Hi, my name is Ariel Sherry, and I am a rising senior at Colgate University with a passion for working with older adults and studying aging. Given that Professor Loe’s Sociology of the Lifecourse class, which I took my sophomore year, greatly fueled my passion for gerontology, and that Professor Loe continues to be an ongoing source of support as I continue my exploration in this field, it’s only fitting that I continue my process of reflecting on this subject by contributing to her wonderful blog.
As my first blog entry, I thought it would be appropriate to talk about why I am even passionate about gerontology in the first place. After all, it’s a question my friends and those who meet me and learn of my interest in gerontology often ask. At first I struggled to answer this question because I had never really given it much thought. Upon reflection, however, it dawned on me that the answer was actually rather simple — my relationship with my grandparents.
My grandparents have always been important and present people in my life. Thinking back on my childhood, it seems that I was seeing or talking to at least one grandparent nearly every week. It certainly helped that one set moved to the same town I lived in when I was very young and that we had a tradition of calling the other set every Sunday to share updates on the important events of the week. This constant connection is the reason memories of my childhood are imbued with many fond recollections of time spent with my grandparents: from Florida visits, to baking and eating yummy treats, to celebrating holidays and birthdays.
I believe that the active role my grandparents had and continue to have in my life has tremendously shaped the way I view older generations. In a book I recently read on ageism, Cuddy and Fiske (2002) describe how one way to confront stereotypes is to meet individuals who defy the expectations set by those stereotypes. In addition, they describe how one’s experiences with certain members of a social group can influence how we perceive others believed to fit that group. I believe that my grandparents served as those individuals who defied the negative stereotypes of seniors as incompetent and led me to perceive older adults, whom I associate with my grandparents, as individuals who are supportive family members and who have wonderful stories and knowledge to share.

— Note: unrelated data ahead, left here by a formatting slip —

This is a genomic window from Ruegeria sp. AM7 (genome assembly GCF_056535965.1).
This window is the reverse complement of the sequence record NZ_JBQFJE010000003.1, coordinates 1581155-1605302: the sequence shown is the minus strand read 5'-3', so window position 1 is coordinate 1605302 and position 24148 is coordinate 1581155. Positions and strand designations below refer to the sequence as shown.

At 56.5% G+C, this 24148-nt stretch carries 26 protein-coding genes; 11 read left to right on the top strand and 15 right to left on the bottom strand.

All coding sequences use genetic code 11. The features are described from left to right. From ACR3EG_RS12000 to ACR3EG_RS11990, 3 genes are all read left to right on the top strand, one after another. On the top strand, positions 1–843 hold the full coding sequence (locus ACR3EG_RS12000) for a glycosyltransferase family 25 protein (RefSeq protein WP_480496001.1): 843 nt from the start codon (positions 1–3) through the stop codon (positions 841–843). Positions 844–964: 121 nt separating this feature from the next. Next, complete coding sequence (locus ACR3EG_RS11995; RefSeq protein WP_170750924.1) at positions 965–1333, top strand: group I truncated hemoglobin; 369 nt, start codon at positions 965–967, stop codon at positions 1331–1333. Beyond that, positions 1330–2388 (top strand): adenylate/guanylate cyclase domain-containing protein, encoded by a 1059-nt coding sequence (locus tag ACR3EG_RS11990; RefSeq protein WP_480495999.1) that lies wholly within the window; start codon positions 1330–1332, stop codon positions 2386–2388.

While I’m sure there are other factors that lead me to have a far more positive view of older adults than many of my peers, I think the intergenerational relationships in my life have been extremely influential. This makes me feel even more strongly that more effort should be made to promote and facilitate intergenerational relationships. Not everyone is fortunate enough to have grandparents who can live so close by and take on such active roles in their lives, but there are still many other ways for children to interact with older adults, such that they can form their own opinions about this age group rather than automatically subscribe to the negative ageist messages too often spread in our culture. Whether walking with an older neighbor, organizing a senior to tutor a child, or having children visit senior living facilities, there are countless ways to connect these generations. I think this is a key topic to consider as we think about our aging society, and it will be interesting to see what innovative programs develop.
As for me, I continue to call and visit my grandparents frequently. I also actively seek to make connections with other older adults. I have one friend, who is 97-years-old, whom I visit just about every week during the school year. And, this summer I have plans to go on afternoon walks with a woman just about to turn 101, and I can’t wait to hear her stories and learn about her experiences!